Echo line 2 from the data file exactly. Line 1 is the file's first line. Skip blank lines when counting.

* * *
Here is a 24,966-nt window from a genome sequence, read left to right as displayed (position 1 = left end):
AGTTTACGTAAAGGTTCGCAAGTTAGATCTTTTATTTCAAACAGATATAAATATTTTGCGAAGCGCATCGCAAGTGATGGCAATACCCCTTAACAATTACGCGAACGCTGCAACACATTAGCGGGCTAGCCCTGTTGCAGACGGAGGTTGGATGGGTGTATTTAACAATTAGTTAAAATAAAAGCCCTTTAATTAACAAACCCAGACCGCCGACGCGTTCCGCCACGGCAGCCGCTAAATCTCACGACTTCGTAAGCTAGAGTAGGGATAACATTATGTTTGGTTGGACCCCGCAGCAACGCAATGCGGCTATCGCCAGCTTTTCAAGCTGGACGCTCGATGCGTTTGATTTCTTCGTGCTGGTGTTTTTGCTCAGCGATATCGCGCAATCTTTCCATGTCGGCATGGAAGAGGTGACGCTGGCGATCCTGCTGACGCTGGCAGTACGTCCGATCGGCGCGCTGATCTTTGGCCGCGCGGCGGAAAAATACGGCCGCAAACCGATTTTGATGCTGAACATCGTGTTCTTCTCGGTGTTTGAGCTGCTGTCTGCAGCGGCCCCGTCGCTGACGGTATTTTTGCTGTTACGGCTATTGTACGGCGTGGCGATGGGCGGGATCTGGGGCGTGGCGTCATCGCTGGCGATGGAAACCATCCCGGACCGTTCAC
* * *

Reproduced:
AGTTTACGTAAAGGTTCGCAAGTTAGATCTTTTATTTCAAACAGATATAAATATTTTGCGAAGCGCATCGCAAGTGATGGCAATACCCCTTAACAATTACGCGAACGCTGCAACACATTAGCGGGCTAGCCCTGTTGCAGACGGAGGTTGGATGGGTGTATTTAACAATTAGTTAAAATAAAAGCCCTTTAATTAACAAACCCAGACCGCCGACGCGTTCCGCCACGGCAGCCGCTAAATCTCACGACTTCGTAAGCTAGAGTAGGGATAACATTATGTTTGGTTGGACCCCGCAGCAACGCAATGCGGCTATCGCCAGCTTTTCAAGCTGGACGCTCGATGCGTTTGATTTCTTCGTGCTGGTGTTTTTGCTCAGCGATATCGCGCAATCTTTCCATGTCGGCATGGAAGAGGTGACGCTGGCGATCCTGCTGACGCTGGCAGTACGTCCGATCGGCGCGCTGATCTTTGGCCGCGCGGCGGAAAAATACGGCCGCAAACCGATTTTGATGCTGAACATCGTGTTCTTCTCGGTGTTTGAGCTGCTGTCTGCAGCGGCCCCGTCGCTGACGGTATTTTTGCTGTTACGGCTATTGTACGGCGTGGCGATGGGCGGGATCTGGGGCGTGGCGTCATCGCTGGCGATGGAAACCATCCCGGACCGTTCAC